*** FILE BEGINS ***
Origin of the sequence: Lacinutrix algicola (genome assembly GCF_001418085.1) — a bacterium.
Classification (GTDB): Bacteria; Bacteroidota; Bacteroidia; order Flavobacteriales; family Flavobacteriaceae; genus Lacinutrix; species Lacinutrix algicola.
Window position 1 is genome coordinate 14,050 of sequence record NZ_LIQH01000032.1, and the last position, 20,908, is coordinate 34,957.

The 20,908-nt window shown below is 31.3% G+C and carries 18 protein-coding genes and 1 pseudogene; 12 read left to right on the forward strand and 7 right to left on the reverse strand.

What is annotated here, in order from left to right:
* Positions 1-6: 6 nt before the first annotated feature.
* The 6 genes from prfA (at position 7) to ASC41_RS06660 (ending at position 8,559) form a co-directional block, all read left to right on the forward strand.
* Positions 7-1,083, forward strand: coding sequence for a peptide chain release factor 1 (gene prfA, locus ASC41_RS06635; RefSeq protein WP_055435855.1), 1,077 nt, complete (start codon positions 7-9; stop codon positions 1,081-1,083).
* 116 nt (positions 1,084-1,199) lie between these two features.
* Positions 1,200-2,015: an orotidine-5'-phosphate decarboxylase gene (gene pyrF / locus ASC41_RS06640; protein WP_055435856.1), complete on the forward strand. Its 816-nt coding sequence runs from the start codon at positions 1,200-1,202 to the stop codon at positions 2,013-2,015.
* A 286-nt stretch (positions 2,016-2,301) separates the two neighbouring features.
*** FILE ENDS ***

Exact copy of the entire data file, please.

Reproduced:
Origin of the sequence: Lacinutrix algicola (genome assembly GCF_001418085.1) — a bacterium.
Classification (GTDB): Bacteria; Bacteroidota; Bacteroidia; order Flavobacteriales; family Flavobacteriaceae; genus Lacinutrix; species Lacinutrix algicola.
Window position 1 is genome coordinate 14,050 of sequence record NZ_LIQH01000032.1, and the last position, 20,908, is coordinate 34,957.

The 20,908-nt window shown below is 31.3% G+C and carries 18 protein-coding genes and 1 pseudogene; 12 read left to right on the forward strand and 7 right to left on the reverse strand.

What is annotated here, in order from left to right:
* Positions 1-6: 6 nt before the first annotated feature.
* The 6 genes from prfA (at position 7) to ASC41_RS06660 (ending at position 8,559) form a co-directional block, all read left to right on the forward strand.
* Positions 7-1,083, forward strand: coding sequence for a peptide chain release factor 1 (gene prfA, locus ASC41_RS06635; RefSeq protein WP_055435855.1), 1,077 nt, complete (start codon positions 7-9; stop codon positions 1,081-1,083).
* 116 nt (positions 1,084-1,199) lie between these two features.
* Positions 1,200-2,015: an orotidine-5'-phosphate decarboxylase gene (gene pyrF / locus ASC41_RS06640; protein WP_055435856.1), complete on the forward strand. Its 816-nt coding sequence runs from the start codon at positions 1,200-1,202 to the stop codon at positions 2,013-2,015.
* A 286-nt stretch (positions 2,016-2,301) separates the two neighbouring features.